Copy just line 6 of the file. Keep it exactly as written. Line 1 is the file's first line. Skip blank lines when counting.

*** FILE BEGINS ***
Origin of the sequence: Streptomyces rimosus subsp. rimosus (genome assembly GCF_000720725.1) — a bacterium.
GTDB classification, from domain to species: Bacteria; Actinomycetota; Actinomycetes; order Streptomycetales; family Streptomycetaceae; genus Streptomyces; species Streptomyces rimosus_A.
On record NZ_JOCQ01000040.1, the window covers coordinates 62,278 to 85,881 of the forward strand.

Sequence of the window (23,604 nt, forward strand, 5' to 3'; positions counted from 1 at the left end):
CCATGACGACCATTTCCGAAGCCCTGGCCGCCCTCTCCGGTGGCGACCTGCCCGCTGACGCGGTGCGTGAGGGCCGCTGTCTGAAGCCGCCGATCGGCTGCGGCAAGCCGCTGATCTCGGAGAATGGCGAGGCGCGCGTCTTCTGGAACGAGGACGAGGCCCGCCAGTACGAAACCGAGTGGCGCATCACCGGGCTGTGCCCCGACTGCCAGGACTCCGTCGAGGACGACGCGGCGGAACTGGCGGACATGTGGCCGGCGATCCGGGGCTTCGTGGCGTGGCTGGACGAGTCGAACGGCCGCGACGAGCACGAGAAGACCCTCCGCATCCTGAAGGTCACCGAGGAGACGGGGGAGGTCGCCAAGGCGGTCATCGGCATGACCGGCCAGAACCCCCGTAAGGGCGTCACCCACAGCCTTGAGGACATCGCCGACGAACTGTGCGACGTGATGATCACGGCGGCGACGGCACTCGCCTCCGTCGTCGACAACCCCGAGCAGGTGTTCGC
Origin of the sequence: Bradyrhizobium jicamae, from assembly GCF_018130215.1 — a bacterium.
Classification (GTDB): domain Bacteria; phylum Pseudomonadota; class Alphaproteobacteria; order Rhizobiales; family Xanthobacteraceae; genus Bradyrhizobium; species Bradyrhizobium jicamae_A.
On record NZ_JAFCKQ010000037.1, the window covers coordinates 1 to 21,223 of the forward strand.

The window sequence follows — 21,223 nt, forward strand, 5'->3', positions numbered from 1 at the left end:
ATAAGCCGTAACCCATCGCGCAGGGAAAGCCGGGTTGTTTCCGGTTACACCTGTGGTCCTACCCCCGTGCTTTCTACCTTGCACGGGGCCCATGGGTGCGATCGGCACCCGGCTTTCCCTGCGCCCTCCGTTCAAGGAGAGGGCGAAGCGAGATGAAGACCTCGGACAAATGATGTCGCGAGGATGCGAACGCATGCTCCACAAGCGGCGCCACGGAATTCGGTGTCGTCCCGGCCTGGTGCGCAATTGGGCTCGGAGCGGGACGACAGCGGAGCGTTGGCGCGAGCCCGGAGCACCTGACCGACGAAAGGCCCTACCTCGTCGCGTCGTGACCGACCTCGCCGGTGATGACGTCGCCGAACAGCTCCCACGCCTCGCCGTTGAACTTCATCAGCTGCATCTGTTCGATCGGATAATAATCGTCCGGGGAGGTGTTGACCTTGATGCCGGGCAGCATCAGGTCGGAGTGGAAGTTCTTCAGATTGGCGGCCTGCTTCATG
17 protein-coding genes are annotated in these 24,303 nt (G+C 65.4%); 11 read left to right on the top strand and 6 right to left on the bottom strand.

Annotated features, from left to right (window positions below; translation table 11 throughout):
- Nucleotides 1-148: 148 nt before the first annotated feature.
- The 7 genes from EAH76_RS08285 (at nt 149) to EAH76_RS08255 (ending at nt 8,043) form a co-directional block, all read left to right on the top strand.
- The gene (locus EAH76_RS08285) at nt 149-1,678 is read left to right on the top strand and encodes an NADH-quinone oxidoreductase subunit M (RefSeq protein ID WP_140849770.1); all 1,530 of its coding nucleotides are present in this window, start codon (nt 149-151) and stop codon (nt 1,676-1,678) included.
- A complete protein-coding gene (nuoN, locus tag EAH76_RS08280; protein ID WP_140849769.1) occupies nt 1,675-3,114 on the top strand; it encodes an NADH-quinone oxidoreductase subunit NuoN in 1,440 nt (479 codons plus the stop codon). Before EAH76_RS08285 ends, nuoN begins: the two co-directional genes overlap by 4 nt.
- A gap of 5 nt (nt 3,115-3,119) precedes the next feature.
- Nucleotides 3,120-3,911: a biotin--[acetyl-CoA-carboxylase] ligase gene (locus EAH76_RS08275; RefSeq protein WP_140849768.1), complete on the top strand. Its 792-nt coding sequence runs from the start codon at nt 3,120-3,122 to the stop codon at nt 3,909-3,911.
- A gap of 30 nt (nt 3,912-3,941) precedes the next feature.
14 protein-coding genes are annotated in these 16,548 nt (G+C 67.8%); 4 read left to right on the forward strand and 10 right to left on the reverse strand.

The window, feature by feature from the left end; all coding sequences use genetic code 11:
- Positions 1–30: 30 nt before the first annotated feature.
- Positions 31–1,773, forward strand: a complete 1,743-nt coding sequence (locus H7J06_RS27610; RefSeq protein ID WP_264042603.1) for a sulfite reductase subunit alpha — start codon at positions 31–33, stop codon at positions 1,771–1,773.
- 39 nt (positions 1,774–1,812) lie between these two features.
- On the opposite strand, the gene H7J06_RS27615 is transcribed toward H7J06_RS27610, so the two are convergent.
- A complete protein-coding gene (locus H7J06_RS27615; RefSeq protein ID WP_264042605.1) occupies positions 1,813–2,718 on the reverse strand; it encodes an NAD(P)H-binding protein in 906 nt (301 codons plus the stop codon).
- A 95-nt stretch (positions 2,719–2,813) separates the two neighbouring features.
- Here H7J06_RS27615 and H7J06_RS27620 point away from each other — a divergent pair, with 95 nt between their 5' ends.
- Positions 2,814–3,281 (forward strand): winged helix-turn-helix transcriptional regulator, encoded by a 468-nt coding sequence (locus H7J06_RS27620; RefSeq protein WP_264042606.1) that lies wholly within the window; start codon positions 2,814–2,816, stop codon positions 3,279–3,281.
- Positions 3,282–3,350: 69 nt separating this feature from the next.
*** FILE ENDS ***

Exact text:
Origin of the sequence: Bradyrhizobium jicamae, from assembly GCF_018130215.1 — a bacterium.